Published:August 12, 2020
This volume is dedicated to the memory of Dr. John Manley Dennison (1934-2014), student of Appalachian geology, stratigrapher, mentor, and genuine academic. John dedicated his career to studying the Paleozoic rocks of the Appalachians, principally those of the Devonian Period. His efforts are preserved in more than 300 articles, abstracts, and field-trip guidebooks. This volume, an outgrowth of a memorial symposium held to honor John at the 2015 Geological Society of America Southeastern Section Meeting, is a collection of papers written by former students and colleagues for this memorial volume. The papers represent the diversity of John’s interests, both stratigraphic and topical. We appreciate the contributions of all of the paper authors.
John Manley Dennison was born in Keyser, West Virginia, on 13 April 1934, the second of two children of Raymond Lewis Dennison and Edna Sturm Dennison. He passed away at age eighty on 2 June 2014, at his home in Chapel Hill, North Carolina.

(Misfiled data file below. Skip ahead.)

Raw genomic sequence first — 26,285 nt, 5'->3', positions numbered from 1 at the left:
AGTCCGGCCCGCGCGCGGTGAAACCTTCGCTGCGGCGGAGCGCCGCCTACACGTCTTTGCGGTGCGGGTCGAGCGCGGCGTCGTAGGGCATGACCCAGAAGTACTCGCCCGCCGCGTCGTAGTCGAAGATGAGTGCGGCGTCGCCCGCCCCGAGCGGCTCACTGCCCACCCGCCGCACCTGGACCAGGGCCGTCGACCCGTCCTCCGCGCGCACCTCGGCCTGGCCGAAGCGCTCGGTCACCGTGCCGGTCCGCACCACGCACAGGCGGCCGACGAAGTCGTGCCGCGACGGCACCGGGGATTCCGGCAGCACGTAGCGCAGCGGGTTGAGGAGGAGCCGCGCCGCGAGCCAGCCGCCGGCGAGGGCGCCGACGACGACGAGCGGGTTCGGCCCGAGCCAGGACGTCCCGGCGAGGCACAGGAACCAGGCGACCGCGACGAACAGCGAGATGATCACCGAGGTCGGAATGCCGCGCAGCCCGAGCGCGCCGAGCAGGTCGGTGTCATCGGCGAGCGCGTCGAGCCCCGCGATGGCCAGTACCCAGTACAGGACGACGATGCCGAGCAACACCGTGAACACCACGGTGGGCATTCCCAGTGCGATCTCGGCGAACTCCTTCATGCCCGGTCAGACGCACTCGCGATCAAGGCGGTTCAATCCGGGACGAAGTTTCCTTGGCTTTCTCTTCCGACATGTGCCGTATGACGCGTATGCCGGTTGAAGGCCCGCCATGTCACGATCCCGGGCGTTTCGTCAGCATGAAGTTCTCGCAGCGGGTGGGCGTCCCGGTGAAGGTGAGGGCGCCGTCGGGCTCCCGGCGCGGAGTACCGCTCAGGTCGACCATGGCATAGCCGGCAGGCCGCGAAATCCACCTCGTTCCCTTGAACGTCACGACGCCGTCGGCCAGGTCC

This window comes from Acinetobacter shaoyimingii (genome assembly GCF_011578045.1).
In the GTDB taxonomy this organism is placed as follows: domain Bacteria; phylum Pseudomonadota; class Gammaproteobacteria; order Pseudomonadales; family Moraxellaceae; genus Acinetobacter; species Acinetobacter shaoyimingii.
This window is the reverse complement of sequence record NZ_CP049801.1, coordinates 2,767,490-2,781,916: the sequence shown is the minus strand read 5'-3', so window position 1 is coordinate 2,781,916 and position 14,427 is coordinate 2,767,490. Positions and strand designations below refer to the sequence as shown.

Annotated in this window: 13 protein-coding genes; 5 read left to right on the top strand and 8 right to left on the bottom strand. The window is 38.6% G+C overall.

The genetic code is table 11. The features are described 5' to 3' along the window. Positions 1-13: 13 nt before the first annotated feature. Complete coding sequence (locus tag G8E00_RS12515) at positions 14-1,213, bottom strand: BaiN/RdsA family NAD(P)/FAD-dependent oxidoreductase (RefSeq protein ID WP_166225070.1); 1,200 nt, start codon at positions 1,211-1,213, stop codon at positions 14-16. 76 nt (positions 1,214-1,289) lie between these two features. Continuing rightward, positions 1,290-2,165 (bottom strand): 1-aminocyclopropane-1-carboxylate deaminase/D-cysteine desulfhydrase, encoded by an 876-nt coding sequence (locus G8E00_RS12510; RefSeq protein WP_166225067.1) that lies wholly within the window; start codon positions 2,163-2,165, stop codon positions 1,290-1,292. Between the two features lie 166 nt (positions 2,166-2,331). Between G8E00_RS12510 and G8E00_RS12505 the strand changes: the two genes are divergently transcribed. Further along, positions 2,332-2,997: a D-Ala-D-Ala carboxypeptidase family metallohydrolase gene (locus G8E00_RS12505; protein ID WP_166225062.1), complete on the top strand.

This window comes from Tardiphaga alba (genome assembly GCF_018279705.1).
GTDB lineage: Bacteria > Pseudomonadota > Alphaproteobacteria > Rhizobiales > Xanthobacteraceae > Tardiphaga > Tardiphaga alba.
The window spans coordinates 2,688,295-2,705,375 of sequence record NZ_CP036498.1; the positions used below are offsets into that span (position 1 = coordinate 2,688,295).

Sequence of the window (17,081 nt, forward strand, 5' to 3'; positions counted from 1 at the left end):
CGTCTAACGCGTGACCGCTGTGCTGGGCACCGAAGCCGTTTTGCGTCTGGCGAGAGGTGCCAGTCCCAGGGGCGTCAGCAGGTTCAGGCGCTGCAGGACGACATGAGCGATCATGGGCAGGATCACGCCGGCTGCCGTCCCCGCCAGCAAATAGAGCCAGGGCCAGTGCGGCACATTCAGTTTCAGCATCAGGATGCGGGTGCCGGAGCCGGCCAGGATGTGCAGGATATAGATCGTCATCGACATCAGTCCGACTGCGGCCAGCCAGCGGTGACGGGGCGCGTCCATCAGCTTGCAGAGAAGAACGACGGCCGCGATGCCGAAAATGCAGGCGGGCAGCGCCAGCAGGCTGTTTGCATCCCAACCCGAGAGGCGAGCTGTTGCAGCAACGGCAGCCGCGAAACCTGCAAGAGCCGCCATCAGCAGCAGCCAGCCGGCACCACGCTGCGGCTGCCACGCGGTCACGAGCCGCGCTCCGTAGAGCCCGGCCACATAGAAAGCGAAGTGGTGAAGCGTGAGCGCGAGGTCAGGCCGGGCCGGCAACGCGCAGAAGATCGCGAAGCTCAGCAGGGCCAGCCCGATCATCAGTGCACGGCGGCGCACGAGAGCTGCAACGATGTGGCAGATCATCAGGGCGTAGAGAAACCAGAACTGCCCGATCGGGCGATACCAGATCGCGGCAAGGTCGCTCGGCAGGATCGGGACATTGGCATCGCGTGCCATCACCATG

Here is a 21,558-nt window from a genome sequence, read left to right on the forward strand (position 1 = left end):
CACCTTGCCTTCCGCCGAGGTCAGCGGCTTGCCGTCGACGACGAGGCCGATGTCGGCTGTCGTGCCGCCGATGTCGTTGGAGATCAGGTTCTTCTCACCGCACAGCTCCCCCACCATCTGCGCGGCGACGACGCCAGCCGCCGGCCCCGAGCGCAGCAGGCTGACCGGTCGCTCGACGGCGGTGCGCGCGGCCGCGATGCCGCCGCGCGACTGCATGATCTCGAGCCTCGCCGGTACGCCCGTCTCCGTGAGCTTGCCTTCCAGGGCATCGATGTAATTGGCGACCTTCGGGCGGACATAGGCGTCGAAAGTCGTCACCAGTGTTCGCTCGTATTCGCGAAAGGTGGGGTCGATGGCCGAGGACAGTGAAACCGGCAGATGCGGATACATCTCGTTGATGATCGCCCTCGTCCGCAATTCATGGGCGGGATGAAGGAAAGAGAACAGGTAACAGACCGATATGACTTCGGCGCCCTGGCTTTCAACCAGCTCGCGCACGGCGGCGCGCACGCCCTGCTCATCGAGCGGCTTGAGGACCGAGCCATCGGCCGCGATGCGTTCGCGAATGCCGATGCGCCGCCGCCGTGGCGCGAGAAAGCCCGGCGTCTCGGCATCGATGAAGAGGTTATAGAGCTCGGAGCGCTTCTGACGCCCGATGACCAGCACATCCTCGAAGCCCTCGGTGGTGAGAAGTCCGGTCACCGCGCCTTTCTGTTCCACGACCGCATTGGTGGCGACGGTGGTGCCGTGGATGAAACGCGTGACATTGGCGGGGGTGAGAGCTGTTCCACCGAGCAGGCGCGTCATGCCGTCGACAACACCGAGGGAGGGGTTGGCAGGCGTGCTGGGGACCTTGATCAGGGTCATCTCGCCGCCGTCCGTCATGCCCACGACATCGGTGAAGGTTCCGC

An early interest in rocks and fossils found while chasing cows on the dairy farm where he was raised led to his career in geology. He was the West Virginia Westinghouse Science Talent Search winner in 1950, meeting President Harry Truman in the Oval Office at the White House. He attended West Virginia University for his bachelor’s and master’s degrees. His education was interrupted by two years in the U.S. Army, where he served as a rocket test engineer at what is now Marshall Space Flight Center in Huntsville, Alabama. He later learned that two of the engines he worked on as weapons systems became the second and third stage launch engines of the first U.S. satellite in 1957.